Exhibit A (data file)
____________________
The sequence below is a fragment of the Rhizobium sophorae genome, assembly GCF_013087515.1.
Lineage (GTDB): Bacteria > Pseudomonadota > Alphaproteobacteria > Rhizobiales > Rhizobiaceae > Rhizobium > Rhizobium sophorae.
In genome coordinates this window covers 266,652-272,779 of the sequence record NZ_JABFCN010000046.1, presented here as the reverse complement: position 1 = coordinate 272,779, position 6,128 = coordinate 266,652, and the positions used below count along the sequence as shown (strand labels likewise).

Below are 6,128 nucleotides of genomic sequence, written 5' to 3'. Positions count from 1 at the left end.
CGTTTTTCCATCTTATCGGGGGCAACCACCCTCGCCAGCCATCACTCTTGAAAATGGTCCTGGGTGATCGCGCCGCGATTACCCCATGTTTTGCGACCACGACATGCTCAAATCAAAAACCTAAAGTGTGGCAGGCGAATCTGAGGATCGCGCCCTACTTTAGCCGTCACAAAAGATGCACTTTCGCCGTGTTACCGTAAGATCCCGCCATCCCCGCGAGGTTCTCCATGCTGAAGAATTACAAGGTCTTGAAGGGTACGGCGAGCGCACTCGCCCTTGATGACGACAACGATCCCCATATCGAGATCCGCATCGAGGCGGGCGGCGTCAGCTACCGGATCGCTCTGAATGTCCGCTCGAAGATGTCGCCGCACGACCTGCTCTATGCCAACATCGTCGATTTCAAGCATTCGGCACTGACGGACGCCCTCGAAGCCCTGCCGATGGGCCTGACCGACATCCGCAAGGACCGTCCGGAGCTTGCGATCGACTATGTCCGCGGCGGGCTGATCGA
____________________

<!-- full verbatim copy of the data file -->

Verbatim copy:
The sequence below is a fragment of the Rhizobium sophorae genome, assembly GCF_013087515.1.
Lineage (GTDB): Bacteria > Pseudomonadota > Alphaproteobacteria > Rhizobiales > Rhizobiaceae > Rhizobium > Rhizobium sophorae.
In genome coordinates this window covers 266,652-272,779 of the sequence record NZ_JABFCN010000046.1, presented here as the reverse complement: position 1 = coordinate 272,779, position 6,128 = coordinate 266,652, and the positions used below count along the sequence as shown (strand labels likewise).

Below are 6,128 nucleotides of genomic sequence, written 5' to 3'. Positions count from 1 at the left end.
CGTTTTTCCATCTTATCGGGGGCAACCACCCTCGCCAGCCATCACTCTTGAAAATGGTCCTGGGTGATCGCGCCGCGATTACCCCATGTTTTGCGACCACGACATGCTCAAATCAAAAACCTAAAGTGTGGCAGGCGAATCTGAGGATCGCGCCCTACTTTAGCCGTCACAAAAGATGCACTTTCGCCGTGTTACCGTAAGATCCCGCCATCCCCGCGAGGTTCTCCATGCTGAAGAATTACAAGGTCTTGAAGGGTACGGCGAGCGCACTCGCCCTTGATGACGACAACGATCCCCATATCGAGATCCGCATCGAGGCGGGCGGCGTCAGCTACCGGATCGCTCTGAATGTCCGCTCGAAGATGTCGCCGCACGACCTGCTCTATGCCAACATCGTCGATTTCAAGCATTCGGCACTGACGGACGCCCTCGAAGCCCTGCCGATGGGCCTGACCGACATCCGCAAGGACCGTCCGGAGCTTGCGATCGACTATGTCCGCGGCGGGCTGATCGA